Black History Month is an international celebration occurring each February. Events in Winnipeg wrapped up on Feb. 24 with a community gala and closing ceremony at the Norwood Hotel. The gala, hosted by Winnipeg’s Black History Month Celebration Committee (BHMCC) was a chance for community members to be acknowledged for their efforts in preserving black culture in Canada.
The month’s events kicked off with an opening ceremony and memorial service for Dr. Martin Luther King Jr. at New Anointing Christian Fellowship. Throughout February, BHMCC hosted a variety of events across the city, including Celebration of Music-Songs of Freedom, youth events including a basketball drop-in clinic, a history lesson, traditional cooking workshop, and a research challenge on the people and places that have influenced black history in Canada.
BHMCC chair Nadia Thompson has been on the organizing committee for the past 10 years. While she acknowledged that people may differ in opinion on what Black History Month represents to them, Thompson said she sees it as a way to share knowledge and be proud of her identity.
“If we’re going to think negative of it, it’ll be a negative thing,” she said.
“We need to express ourselves, celebrate ourselves, in order for other people to be able to celebrate us.”
While BHMCC organized events to educate people about black history, Black Space Winnipeg made history by putting on the first film festival on the prairies focused on black filmmakers.
The inaugural Afro Prairie Film Festival ran from Feb. 23-25 at Cinematheque. Screenings included Amandine Gay’s Ouvrir la Voix, Charles Officer documentary Unarmed Verses, and short films by emerging black Canadian filmmakers.
Black Space has partnered with the Winnipeg Film Group and Cinematheque for film screenings in the past, and the two groups together decided to host the film festival.
“Last year we hosted the film [I Am Not Your Negro], so this year we figured we might as well go big with a film festival, not just to support black filmmakers across the country, but also to support and celebrate Black History Month,” said lead organizer Alexa Potashnik.
Each of the screenings was followed by a question-and-answer period with someone involved in the making of the film. Short films by black Canadian filmmakers were entered into consideration of the newly-created Winston Moxam Award, given this year to Shimby Zegeye-Gebrehiwot‘s film titled Yaya/ayat.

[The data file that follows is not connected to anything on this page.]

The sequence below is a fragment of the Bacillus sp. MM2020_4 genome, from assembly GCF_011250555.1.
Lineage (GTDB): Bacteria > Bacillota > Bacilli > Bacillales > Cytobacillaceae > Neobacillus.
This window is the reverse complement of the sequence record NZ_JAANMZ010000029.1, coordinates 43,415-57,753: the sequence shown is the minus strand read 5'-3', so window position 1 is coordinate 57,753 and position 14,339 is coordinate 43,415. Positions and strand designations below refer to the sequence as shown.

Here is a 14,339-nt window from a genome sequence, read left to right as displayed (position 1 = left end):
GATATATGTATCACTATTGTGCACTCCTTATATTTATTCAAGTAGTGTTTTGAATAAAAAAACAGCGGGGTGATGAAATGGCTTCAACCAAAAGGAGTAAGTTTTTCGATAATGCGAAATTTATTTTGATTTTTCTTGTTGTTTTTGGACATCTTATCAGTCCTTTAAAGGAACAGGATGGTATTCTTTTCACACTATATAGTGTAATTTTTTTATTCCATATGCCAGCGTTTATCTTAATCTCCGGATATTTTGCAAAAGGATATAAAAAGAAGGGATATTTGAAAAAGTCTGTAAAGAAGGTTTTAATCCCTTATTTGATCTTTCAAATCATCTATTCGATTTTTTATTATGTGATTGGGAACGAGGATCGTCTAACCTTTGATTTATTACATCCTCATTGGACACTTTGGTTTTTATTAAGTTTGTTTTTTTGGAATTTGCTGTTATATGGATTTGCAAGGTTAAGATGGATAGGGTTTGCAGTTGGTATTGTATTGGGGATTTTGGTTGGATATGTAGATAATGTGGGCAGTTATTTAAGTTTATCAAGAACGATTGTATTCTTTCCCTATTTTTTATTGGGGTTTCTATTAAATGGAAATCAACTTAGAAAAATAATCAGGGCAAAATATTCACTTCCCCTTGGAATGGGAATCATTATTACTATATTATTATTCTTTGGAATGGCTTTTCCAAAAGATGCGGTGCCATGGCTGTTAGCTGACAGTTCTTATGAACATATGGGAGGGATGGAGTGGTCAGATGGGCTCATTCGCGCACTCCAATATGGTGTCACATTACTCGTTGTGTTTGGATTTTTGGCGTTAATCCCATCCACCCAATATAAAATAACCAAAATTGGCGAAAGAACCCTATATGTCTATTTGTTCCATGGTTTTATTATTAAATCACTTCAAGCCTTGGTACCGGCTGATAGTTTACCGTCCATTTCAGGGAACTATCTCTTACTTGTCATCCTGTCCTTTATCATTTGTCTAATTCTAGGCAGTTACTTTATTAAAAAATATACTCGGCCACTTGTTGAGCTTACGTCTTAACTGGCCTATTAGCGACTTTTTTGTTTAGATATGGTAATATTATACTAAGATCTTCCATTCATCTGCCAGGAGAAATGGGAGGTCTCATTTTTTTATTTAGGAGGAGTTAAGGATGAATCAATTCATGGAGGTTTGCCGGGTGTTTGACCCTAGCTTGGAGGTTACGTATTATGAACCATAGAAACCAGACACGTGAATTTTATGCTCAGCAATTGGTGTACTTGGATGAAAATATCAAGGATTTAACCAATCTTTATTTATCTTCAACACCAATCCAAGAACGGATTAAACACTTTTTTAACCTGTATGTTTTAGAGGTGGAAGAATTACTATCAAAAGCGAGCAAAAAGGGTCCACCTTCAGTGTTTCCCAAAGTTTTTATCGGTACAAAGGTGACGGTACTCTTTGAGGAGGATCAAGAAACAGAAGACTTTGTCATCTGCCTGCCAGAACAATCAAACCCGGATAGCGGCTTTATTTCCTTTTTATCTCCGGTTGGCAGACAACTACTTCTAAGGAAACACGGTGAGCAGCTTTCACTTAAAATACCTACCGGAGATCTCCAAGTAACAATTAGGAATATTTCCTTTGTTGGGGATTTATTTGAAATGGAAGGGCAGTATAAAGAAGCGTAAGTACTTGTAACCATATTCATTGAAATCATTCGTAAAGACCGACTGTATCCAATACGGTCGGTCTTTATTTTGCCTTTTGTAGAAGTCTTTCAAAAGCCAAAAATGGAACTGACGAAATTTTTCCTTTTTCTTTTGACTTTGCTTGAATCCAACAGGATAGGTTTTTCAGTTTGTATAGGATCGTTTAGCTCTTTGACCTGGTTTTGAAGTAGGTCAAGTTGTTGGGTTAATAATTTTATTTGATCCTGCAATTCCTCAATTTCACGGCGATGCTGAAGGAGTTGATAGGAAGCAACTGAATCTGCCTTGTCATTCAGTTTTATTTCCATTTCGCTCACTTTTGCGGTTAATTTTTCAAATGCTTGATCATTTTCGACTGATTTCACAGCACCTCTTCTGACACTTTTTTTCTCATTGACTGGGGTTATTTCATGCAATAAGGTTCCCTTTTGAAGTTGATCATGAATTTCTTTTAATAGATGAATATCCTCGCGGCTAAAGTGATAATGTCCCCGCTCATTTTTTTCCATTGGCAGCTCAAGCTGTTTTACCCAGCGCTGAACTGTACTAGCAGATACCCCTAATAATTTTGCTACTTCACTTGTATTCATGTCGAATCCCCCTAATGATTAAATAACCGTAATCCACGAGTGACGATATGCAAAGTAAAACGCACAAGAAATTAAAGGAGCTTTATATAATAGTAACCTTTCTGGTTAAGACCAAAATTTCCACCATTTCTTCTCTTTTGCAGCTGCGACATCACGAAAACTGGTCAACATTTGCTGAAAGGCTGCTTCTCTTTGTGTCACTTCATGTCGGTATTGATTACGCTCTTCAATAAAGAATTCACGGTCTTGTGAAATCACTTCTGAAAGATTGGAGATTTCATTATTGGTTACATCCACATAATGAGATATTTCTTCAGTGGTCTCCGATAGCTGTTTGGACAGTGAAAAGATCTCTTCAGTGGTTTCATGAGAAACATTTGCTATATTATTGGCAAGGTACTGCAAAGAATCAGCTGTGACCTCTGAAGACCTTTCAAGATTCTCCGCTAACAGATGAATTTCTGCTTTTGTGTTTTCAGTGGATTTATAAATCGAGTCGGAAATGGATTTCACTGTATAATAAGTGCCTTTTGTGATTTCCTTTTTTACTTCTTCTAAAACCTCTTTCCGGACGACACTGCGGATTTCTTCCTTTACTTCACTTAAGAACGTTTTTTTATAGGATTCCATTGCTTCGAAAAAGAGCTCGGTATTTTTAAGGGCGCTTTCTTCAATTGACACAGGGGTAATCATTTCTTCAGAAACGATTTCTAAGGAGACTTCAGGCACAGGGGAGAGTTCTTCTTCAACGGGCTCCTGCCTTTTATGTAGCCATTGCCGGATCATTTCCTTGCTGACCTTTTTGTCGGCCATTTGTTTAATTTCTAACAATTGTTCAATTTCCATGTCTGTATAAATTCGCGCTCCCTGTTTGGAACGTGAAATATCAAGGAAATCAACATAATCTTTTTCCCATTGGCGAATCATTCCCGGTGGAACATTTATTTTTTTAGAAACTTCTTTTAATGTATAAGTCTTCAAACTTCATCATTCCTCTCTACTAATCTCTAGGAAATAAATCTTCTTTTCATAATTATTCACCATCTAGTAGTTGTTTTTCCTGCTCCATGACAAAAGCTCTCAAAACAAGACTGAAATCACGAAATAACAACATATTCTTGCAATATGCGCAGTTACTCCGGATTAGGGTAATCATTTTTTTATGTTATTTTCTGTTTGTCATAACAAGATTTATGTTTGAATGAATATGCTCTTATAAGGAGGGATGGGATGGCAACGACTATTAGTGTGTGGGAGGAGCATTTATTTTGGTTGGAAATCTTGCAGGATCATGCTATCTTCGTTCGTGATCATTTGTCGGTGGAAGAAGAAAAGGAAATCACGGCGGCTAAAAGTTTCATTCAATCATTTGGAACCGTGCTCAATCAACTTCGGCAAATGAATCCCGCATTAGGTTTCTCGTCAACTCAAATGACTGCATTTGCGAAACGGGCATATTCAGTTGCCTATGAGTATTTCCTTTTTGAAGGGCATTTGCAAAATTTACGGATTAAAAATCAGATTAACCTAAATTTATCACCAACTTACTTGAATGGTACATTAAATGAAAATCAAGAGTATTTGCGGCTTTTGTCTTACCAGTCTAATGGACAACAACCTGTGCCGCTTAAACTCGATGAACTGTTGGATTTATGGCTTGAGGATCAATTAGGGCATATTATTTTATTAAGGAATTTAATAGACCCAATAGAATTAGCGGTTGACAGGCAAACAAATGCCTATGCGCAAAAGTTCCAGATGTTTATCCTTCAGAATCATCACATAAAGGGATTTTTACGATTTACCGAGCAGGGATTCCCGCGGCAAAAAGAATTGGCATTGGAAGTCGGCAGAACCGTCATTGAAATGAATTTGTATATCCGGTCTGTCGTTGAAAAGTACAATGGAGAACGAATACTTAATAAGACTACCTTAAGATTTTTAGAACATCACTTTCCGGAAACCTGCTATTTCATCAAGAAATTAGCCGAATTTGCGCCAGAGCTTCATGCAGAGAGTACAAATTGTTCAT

“[Moxam] was a black Canadian director from Winnipeg and he made a couple films that went big from Winnipeg, so we’re naming the award in his honour,” Potashnik said.
Filmmaker Bisong Taiwo entered his short film, Saving Grace into the film festival after being approached by Black Space.
“When Black Space saw [Saving Grace] they approached me and said ‘Hey, we’d like to screen your film,’” Taiwo said.
“And part of what it was that they were celebrating dark people, and I happen to be a black dude.”
Saving Grace focuses on a young girl who has to save her friend from a psychopath who abducts young girls. Taiwo said that the member screening and the Afro-Prairie Film Festival were the first times he has screened his work publicly.
“It’s scary. It’s nerve-wracking actually, when you have your stuff playing because you have no idea how people are going to react,” he said.
“You spend a lot of time writing, shooting, and editing just in your basement and it looks good to you, but you don’t know what others will think. Most of the comments that I got were that it’s literally very intense and scary, and I was happy with that because that means they care about the girl.”
Taiwo said he hopes to participate in the festival every year, if it continues.
While Black History Month has ended, Potashnik said Black Space will continue to host events throughout the year.
Local photographer Travis Ross has made a point of supporting Black Space Winnipeg. Ross, whose family arrived in Canada through the Underground Railroad, said that Black History Month is a conflicting time for him.
“I find the older I get, the more I feel responsibility to help or give power to a different generation, because the reality is I do stand on my grandfather’s shoulders,” Ross said.
“He worked and dealt with so much more than I could ever begin to imagine.”
Ross said he has been trying to assist Potashnik and others in any way he can to help build capacity and support for arts in Winnipeg’s black community.
“One of the biggest things I’ve been talking with [Potashnik] about has been building up access and options within the black community, and the black Indigenous community as well, where it’s not so much we’re having these events but we’re hosting workshops,” Ross said.
“We’re giving access, tools for people to go out and create. Because the talent and inspiration is there.”
Potashnik said that Black Space is hoping to hold the Afro Prairie Film Festival again next year, and see more filmmakers participate in the program.
“This is happening at the end of the month, but we’re going to keep doing stuff the rest of the year,” Potashnik said.
“Because we don’t just exist for 28 days of the year.”